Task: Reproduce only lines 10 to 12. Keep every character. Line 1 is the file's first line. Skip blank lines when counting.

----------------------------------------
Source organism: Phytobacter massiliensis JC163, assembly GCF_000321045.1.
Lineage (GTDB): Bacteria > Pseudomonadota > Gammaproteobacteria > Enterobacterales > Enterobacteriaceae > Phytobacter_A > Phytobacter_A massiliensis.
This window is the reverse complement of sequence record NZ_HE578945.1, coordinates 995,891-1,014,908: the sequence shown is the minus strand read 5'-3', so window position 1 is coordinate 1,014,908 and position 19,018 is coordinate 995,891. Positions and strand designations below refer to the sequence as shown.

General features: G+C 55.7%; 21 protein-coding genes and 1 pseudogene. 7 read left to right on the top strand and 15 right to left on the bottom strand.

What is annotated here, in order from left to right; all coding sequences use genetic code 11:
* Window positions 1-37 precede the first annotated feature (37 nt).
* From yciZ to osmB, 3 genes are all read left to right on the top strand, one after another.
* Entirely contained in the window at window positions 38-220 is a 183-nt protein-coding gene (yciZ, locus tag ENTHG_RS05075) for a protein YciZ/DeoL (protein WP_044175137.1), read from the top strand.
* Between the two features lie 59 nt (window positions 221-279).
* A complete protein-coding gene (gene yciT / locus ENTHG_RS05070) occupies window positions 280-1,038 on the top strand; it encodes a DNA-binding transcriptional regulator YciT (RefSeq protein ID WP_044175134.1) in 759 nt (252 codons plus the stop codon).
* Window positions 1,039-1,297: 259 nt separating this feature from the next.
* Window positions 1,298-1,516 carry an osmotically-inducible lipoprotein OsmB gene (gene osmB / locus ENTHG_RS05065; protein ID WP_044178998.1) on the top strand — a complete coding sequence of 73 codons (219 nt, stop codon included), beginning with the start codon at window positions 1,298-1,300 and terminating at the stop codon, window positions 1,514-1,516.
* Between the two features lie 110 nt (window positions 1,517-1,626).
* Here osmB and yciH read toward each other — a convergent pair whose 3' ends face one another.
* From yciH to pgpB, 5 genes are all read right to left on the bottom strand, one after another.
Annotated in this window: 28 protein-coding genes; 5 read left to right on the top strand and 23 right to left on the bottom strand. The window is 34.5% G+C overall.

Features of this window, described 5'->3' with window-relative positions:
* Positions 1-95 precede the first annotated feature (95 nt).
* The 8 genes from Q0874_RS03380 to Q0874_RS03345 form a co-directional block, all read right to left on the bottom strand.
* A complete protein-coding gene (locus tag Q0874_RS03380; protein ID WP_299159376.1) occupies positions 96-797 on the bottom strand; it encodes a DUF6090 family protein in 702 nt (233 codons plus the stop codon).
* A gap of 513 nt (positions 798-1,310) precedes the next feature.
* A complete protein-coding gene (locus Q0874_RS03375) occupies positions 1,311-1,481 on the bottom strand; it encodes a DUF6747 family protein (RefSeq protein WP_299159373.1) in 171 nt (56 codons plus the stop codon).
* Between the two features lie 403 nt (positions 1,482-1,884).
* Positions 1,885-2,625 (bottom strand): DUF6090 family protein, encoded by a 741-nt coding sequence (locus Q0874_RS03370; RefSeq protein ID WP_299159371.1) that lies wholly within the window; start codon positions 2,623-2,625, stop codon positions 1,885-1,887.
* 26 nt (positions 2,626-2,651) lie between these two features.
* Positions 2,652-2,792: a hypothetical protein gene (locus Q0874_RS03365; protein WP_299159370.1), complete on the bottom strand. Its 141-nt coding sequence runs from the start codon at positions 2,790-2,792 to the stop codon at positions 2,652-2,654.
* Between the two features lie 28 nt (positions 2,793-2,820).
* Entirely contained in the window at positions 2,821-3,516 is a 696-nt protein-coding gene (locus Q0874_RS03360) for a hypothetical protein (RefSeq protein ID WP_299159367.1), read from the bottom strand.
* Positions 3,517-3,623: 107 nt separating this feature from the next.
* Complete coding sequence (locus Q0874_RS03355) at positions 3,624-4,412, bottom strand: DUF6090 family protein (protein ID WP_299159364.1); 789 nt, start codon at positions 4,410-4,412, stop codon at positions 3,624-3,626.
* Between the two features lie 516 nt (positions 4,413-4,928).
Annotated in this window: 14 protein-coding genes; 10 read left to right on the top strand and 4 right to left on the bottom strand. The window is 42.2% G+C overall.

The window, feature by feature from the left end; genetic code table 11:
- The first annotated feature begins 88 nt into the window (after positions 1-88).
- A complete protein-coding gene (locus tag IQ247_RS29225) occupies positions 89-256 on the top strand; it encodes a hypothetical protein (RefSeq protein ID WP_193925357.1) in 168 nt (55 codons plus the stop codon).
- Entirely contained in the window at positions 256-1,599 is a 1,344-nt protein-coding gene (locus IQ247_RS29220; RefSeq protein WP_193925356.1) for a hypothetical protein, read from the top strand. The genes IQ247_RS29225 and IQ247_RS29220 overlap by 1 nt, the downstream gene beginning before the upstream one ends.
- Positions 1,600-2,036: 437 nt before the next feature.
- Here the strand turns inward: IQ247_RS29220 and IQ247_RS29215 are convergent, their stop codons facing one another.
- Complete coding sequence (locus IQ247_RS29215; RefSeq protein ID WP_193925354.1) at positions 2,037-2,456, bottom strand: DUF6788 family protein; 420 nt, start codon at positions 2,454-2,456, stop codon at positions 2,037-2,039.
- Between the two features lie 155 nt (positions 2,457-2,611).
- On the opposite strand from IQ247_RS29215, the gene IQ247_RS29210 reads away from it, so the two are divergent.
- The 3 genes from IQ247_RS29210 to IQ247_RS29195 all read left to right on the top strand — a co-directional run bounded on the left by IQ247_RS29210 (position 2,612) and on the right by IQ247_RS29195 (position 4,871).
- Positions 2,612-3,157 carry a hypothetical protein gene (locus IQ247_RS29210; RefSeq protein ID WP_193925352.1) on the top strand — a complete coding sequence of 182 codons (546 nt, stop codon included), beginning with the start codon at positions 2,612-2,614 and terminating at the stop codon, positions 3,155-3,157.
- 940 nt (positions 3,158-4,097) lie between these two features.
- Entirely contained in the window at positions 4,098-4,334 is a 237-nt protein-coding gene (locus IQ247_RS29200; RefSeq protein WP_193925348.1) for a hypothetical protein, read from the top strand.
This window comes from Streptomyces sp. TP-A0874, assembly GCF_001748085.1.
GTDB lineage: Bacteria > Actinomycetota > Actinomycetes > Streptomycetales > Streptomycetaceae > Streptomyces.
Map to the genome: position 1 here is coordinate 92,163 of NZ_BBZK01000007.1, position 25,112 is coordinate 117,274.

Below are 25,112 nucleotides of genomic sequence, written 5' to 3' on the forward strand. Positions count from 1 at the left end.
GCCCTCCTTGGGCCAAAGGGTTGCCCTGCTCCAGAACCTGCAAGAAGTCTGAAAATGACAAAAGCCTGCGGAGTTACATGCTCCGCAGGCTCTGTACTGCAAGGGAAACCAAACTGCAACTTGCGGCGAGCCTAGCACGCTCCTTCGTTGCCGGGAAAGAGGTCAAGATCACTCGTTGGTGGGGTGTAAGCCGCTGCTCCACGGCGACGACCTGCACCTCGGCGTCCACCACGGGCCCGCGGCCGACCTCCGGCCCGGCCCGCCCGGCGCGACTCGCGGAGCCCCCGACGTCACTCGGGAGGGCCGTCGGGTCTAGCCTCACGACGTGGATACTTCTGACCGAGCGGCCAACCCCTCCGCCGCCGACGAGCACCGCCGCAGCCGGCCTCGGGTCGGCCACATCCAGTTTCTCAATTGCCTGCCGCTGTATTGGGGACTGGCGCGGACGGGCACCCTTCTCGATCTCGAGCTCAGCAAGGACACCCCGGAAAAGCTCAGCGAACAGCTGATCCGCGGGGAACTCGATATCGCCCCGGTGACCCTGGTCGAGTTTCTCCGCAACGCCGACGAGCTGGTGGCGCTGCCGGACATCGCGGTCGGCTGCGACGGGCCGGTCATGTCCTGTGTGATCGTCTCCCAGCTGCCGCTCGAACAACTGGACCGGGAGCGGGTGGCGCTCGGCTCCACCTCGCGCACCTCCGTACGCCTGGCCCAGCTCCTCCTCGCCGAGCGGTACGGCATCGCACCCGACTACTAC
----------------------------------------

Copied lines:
* A complete protein-coding gene (gene yciT / locus ENTHG_RS05070) occupies window positions 280-1,038 on the top strand; it encodes a DNA-binding transcriptional regulator YciT (RefSeq protein ID WP_044175134.1) in 759 nt (252 codons plus the stop codon).
* Window positions 1,039-1,297: 259 nt separating this feature from the next.
* Window positions 1,298-1,516 carry an osmotically-inducible lipoprotein OsmB gene (gene osmB / locus ENTHG_RS05065; protein ID WP_044178998.1) on the top strand — a complete coding sequence of 73 codons (219 nt, stop codon included), beginning with the start codon at window positions 1,298-1,300 and terminating at the stop codon, window positions 1,514-1,516.